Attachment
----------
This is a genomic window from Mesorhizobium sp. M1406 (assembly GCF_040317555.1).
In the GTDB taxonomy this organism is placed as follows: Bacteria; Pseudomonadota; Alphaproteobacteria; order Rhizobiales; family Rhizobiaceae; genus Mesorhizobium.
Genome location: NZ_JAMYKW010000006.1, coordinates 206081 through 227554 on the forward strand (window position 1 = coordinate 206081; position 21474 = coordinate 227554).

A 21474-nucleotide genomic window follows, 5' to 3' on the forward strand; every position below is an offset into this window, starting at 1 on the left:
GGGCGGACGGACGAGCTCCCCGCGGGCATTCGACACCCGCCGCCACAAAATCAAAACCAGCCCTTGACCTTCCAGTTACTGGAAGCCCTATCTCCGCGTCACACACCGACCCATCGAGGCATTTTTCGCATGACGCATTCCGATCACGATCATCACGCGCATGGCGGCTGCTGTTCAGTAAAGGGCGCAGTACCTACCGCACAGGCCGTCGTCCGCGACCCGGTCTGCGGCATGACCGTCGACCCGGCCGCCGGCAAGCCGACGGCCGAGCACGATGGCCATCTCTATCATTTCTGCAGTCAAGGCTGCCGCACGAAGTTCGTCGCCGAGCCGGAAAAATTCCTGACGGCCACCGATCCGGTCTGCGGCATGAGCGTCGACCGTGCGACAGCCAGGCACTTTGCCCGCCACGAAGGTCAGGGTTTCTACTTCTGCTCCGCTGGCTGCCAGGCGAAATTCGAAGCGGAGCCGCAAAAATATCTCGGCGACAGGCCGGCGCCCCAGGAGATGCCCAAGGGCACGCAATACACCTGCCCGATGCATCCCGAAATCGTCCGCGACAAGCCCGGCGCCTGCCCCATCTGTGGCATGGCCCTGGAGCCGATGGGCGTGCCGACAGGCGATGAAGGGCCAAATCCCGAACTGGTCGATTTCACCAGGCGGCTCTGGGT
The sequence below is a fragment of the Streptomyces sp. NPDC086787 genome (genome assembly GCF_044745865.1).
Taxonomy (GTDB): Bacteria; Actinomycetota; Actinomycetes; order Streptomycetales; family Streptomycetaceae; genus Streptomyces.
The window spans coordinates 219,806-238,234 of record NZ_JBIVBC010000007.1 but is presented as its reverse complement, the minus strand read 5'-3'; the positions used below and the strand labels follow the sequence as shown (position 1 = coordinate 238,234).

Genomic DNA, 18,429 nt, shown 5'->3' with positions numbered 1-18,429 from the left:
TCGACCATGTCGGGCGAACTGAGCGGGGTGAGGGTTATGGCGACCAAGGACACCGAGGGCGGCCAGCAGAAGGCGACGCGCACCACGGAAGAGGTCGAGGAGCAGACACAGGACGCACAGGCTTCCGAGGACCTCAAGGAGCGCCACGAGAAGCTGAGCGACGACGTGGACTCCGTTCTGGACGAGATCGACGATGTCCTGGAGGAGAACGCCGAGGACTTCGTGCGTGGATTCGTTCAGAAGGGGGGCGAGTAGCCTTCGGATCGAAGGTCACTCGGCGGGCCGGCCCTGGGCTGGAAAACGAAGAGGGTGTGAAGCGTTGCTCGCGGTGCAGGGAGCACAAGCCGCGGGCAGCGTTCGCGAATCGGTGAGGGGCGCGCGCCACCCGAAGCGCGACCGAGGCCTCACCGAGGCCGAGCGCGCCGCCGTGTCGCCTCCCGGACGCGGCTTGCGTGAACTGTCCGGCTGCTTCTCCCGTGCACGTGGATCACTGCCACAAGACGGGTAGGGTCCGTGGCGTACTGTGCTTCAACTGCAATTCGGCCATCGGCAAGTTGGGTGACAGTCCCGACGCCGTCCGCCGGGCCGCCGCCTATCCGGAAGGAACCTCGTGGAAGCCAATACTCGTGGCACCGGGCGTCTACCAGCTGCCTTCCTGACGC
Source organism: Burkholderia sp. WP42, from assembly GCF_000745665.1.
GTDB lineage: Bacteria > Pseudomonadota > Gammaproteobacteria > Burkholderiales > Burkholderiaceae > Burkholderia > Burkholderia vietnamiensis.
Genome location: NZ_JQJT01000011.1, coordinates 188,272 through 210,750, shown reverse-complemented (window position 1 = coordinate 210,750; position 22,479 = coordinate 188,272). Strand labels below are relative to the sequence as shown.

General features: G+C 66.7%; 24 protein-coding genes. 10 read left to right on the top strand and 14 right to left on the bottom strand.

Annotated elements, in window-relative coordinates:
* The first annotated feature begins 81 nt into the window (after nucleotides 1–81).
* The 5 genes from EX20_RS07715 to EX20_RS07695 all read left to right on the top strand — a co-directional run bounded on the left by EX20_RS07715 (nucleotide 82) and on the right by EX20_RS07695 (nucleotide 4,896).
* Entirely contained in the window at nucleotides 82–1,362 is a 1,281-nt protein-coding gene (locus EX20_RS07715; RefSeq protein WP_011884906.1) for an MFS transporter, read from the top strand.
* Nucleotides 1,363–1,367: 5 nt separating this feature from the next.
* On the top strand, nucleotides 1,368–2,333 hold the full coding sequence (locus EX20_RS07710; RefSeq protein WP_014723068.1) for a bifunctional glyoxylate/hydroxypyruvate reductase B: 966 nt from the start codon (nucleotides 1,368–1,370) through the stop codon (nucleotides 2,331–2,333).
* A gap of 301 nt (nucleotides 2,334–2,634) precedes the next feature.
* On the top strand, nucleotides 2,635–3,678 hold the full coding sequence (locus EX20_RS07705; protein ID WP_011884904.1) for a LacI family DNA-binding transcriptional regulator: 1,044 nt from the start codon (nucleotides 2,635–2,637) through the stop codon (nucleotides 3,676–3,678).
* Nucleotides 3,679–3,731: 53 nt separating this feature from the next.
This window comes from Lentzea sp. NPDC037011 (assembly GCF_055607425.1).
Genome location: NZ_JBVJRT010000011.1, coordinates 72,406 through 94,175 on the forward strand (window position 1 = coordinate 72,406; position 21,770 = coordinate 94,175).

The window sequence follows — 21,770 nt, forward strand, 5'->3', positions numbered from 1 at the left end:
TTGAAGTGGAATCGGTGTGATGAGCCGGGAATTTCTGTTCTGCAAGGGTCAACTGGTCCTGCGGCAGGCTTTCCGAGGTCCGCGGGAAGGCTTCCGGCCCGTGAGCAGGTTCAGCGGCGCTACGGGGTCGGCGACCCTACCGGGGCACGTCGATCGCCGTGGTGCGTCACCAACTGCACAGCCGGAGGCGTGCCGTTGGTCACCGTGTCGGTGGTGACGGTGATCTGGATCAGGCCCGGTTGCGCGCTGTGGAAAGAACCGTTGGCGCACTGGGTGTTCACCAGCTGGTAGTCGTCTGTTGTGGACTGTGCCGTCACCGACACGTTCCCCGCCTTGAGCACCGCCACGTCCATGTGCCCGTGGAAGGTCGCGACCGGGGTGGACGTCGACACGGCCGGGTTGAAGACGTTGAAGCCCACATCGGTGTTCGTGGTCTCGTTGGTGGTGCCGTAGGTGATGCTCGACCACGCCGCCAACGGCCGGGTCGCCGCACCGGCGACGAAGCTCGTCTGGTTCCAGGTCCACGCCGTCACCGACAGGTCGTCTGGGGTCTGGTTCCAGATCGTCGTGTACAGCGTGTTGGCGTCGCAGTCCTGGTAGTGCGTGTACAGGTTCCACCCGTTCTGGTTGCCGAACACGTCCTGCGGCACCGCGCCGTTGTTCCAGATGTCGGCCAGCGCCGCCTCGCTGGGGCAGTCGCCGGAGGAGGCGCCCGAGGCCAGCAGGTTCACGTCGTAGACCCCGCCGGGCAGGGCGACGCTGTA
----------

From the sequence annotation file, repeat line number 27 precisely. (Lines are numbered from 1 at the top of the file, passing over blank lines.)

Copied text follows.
TTGAAGTGGAATCGGTGTGATGAGCCGGGAATTTCTGTTCTGCAAGGGTCAACTGGTCCTGCGGCAGGCTTTCCGAGGTCCGCGGGAAGGCTTCCGGCCCGTGAGCAGGTTCAGCGGCGCTACGGGGTCGGCGACCCTACCGGGGCACGTCGATCGCCGTGGTGCGTCACCAACTGCACAGCCGGAGGCGTGCCGTTGGTCACCGTGTCGGTGGTGACGGTGATCTGGATCAGGCCCGGTTGCGCGCTGTGGAAAGAACCGTTGGCGCACTGGGTGTTCACCAGCTGGTAGTCGTCTGTTGTGGACTGTGCCGTCACCGACACGTTCCCCGCCTTGAGCACCGCCACGTCCATGTGCCCGTGGAAGGTCGCGACCGGGGTGGACGTCGACACGGCCGGGTTGAAGACGTTGAAGCCCACATCGGTGTTCGTGGTCTCGTTGGTGGTGCCGTAGGTGATGCTCGACCACGCCGCCAACGGCCGGGTCGCCGCACCGGCGACGAAGCTCGTCTGGTTCCAGGTCCACGCCGTCACCGACAGGTCGTCTGGGGTCTGGTTCCAGATCGTCGTGTACAGCGTGTTGGCGTCGCAGTCCTGGTAGTGCGTGTACAGGTTCCACCCGTTCTGGTTGCCGAACACGTCCTGCGGCACCGCGCCGTTGTTCCAGATGTCGGCCAGCGCCGCCTCGCTGGGGCAGTCGCCGGAGGAGGCGCCCGAGGCCAGCAGGTTCACGTCGTAGACCCCGCCGGGCAGGGCGACGCTGTA